There was an interesting and timely article in the Autumn 2016 edition of the Canadian Military Journal concerning the 1975-79 unexpected purchase, delivery and deployment by Canada of 128 German Leopard 1 tanks to replace our rusted-out fleet of obsolescent Centurion tanks. That procurement parallels somewhat today’s machinations over fighter aircraft for the Royal Canadian Air Force. Serving in Cyprus in 1975, followed by a tour as a “grunt” on staff with Headquarters Air Command, followed by a year’s language training, I missed the main battle tank (MBT) bun fight within the Army and at National Defence Headquarters. The issue over a MBT then was, as it is a now over aircraft, a contest over three somewhat incompatible options: first, refurbish & make do with what you’ve got; second, wait and procure the very best science and industry can produce some time down the line; or third, procure something in-between and hope it is good and will last long enough to meet immediately predictable needs.
The Israelis have demonstrated that rebuilt and up-gunned Centurions were useful decades longer than might have been expected. Many of our cavalrymen of the day favoured that kind of rebuild solution. Making do then seemed the saw-off necessary if we were to get a much better MBT expected to be available ten years or so on down the pike. The American Abrams, the German Leopard 2 and the British Chieftain or the later Challenger 2 were popular longer-term preferred procurement choices for the Canadian Army.
In the end though, political and economic pressure from the Europeans, the Germans in particular, carried the day. Trudeau the Elder, grossly unpopular within NATO because of our demonstrated fading commitment to the alliance, found himself between a rock and a hard place. With Canada actively looking for enhanced trade and economic opportunities on the Continent, almost Trump-like, the Europeans of the day said, in effect, “on partnership defence, pay up or shut up and do so now! Otherwise, no other deals!”
Prodded along by the economists and internationalists in his own cabinet, the folk in the Privy Council Office and those in the then Department of External Affairs, Trudeau wrote the necessary cheque to procure the Leopard 1 MBT as the Centurion interim replacement. With the enthusiastic help of the Germans, Canada’s buys of the Leopard 1, which was in its final stages of extended production before retooling for the Leopard 2, came in just on time and within small change of being on budget. So, the Leopard 1 turned out to be a procurement marvel. Of course, there is always a downside and unpredicted consequences. An interim solution, we ended up running it as our MBT right through to our Afghan Campaign, fully 30 years later. The interim solution became the final one. When our Leopard 1s deployed to Afghanistan turned out to be under-armoured and crew-hazardous for a counterinsurgency operation, the Germans and the Dutch lent us Leopard 2s to see us through an urgent and immediate operational requirement. Our inventory subsequently rose to 127 Leopard 2s, obtained variously as surplus kit sold to us by Germany, the Netherlands and Switzerland. The price was right, although the problem remains the same, our procurement process…isn’t! We’re consistently “johnnie-come-late,” buying in on kit that has gone or is in the process of going out of production. Fortunately, we didn’t get to “the big war” along the way. It does beg the question though: did we buy the right tank in the 70’s for the wrong reasons, or, the wrong tank for the right reasons? Which leads me to the question for today. Does it make any sense whatsoever to be contracting for another piece of kit, in this case the Super Hornet, which is really a third-and-a-half generation aircraft, and that is at the end of its production run, when the rest of the world is moving along to fifth generation and already thinking what comes beyond that?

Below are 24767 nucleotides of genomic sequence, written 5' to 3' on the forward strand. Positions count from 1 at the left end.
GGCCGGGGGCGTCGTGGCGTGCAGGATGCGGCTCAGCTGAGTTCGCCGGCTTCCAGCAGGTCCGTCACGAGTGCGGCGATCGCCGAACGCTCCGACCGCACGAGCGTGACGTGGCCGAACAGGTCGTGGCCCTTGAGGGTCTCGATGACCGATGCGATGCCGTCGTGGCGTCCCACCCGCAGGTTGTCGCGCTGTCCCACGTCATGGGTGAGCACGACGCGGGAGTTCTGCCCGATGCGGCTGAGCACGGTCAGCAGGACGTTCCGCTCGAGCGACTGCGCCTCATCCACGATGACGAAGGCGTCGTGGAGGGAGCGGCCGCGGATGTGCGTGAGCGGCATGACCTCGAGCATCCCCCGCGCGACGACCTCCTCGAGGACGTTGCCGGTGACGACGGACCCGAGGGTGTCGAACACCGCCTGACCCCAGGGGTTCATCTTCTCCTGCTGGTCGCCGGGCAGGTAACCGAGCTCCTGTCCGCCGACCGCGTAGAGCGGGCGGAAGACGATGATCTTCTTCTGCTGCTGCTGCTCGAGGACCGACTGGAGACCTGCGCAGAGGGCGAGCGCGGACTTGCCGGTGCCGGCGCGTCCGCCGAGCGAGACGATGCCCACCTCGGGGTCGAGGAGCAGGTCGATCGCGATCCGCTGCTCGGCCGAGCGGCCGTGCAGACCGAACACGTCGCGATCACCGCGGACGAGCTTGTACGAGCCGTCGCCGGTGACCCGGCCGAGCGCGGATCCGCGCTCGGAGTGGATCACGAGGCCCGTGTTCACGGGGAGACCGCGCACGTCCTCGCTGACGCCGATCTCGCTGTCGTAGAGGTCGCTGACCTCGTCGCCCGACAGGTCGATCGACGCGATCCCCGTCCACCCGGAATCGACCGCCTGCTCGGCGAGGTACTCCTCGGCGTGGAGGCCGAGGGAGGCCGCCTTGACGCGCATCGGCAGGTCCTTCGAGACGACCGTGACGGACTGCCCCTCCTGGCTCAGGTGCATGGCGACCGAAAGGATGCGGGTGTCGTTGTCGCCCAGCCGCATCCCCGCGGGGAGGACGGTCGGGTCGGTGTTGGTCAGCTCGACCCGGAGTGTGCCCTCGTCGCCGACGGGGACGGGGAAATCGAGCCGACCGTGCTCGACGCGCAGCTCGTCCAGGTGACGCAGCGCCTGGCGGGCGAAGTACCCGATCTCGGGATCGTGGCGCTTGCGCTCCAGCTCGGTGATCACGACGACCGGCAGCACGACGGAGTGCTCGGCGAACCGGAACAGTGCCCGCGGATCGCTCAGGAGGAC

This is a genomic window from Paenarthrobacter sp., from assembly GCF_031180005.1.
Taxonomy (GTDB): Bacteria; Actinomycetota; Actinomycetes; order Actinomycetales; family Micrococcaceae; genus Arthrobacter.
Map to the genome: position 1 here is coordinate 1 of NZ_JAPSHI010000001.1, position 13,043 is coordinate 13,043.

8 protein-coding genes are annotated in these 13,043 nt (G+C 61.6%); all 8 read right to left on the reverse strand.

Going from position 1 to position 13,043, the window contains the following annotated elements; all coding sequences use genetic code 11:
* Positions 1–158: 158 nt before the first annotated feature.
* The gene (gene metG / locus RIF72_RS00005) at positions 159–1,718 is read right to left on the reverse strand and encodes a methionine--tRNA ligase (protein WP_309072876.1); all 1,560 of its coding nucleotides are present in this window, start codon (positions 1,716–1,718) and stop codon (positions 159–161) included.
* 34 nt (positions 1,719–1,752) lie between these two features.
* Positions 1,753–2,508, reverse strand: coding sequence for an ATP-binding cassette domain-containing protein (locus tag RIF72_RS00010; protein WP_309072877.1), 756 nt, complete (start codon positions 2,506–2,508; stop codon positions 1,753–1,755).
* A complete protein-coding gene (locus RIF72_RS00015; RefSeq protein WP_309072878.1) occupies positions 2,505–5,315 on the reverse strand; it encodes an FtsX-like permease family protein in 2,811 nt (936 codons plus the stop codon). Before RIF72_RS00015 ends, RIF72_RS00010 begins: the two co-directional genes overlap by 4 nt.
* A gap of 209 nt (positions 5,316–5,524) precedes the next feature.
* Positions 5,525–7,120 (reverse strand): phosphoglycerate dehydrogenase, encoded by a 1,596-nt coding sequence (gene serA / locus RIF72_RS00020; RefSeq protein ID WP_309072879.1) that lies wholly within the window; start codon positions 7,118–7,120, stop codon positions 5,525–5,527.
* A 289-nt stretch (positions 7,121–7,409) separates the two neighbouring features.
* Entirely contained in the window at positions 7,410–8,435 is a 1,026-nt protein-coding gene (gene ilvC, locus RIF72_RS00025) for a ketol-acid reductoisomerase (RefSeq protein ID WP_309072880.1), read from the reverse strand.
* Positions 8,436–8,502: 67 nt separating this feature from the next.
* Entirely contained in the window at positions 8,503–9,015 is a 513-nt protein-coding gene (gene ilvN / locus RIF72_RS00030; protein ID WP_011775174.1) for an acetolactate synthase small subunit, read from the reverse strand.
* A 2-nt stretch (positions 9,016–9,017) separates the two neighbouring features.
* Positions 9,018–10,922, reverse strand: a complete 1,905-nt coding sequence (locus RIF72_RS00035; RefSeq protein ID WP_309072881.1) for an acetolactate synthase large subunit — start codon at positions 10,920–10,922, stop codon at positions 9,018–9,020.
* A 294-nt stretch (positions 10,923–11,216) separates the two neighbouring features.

Canada’s problem is the same one that has troubled us fairly consistently since about 1960. We decide just how little we can do that will placate our allies, while avoiding upset for our taxpayers with the robust defence spending actually needed. Then, we set that all ass-backwards as the goal and write a statement of requirement that fits it. It’s the Canadian Way; develop the appreciation after you’ve made your plan. And it’s at about that point where we go rushing off to see what’s on sale down in the bargain basement. Too often too, decisions out of Ottawa today answer two other questions: what did we promise during the election campaign, and is this going to be popular?
Doing that which is the most sensible or necessary aren’t always factors in decision-making at the confluence of the Ottawa and Rideau Rivers. And the decisions, right or wrong, come along much too late!
Originally published in the United Services Institute of Nanaimo (North Island) Newsletter, Volume 25, No 01, January 2017, and re-printed with permission.
This Comments was first published as a ‘Musing Column’ by Colonel (ret’d) W.J. (Bill) McCullough, MSC, CD, a Past President of the USIN(NI) and the long-time Chair of that Institute’s Military Committee. The column is the result of his own research and middle-of-the-night deliberations. The views and conclusions expressed are his own and do not necessarily represent the views of the Canadian Armed Forces, the Canadian Department of National Defence, the Royal Canadian Mounted Police, the Royal United Services Institute of Nova Scotia or the United Services Institute of Nanaimo (North Island). The author may be contacted by email at: [email protected]Positioning The Appreciation To Fit Preconceived Notions